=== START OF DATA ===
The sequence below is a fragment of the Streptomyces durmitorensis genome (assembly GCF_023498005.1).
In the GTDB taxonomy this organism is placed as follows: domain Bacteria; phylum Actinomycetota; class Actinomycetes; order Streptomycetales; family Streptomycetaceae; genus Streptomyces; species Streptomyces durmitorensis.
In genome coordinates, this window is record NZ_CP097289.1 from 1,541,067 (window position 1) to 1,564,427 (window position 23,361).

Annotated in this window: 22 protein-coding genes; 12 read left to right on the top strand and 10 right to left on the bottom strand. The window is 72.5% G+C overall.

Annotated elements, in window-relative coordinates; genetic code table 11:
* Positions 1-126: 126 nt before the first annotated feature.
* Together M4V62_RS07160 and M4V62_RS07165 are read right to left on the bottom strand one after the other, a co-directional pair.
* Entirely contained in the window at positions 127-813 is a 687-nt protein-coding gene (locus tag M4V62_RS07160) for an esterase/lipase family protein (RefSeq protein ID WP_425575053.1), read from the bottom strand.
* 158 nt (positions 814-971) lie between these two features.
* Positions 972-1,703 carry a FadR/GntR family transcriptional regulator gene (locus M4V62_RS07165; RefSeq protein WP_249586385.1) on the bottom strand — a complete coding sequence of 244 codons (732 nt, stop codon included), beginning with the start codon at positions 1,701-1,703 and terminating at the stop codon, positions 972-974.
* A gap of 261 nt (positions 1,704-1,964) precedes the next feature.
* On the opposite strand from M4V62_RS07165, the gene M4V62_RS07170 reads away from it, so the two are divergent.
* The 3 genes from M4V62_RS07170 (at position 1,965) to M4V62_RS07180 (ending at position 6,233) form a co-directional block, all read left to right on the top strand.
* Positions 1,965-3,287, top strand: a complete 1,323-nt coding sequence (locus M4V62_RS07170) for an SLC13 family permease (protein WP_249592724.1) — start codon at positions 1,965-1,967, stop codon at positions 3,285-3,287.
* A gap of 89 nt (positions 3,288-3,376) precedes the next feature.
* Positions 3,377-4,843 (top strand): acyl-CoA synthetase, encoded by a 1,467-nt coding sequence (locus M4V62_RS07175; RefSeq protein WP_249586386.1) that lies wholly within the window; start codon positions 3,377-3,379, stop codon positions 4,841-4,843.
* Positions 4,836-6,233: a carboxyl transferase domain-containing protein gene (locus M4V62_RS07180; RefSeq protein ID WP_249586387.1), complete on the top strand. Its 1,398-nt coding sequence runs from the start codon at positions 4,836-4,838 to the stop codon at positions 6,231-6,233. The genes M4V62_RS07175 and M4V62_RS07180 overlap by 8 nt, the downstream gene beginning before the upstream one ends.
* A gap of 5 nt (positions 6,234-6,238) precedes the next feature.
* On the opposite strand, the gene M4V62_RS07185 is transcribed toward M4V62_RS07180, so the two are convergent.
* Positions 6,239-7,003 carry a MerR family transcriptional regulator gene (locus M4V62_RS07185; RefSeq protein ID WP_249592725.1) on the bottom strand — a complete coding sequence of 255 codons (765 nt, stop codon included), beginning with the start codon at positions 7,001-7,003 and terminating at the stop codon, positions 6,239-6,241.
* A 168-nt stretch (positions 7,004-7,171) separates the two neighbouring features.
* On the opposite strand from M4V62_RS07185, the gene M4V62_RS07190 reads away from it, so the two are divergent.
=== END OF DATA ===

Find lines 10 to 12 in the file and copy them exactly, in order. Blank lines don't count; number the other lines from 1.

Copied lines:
* Positions 972-1,703 carry a FadR/GntR family transcriptional regulator gene (locus M4V62_RS07165; RefSeq protein WP_249586385.1) on the bottom strand — a complete coding sequence of 244 codons (732 nt, stop codon included), beginning with the start codon at positions 1,701-1,703 and terminating at the stop codon, positions 972-974.
* A gap of 261 nt (positions 1,704-1,964) precedes the next feature.
* On the opposite strand from M4V62_RS07165, the gene M4V62_RS07170 reads away from it, so the two are divergent.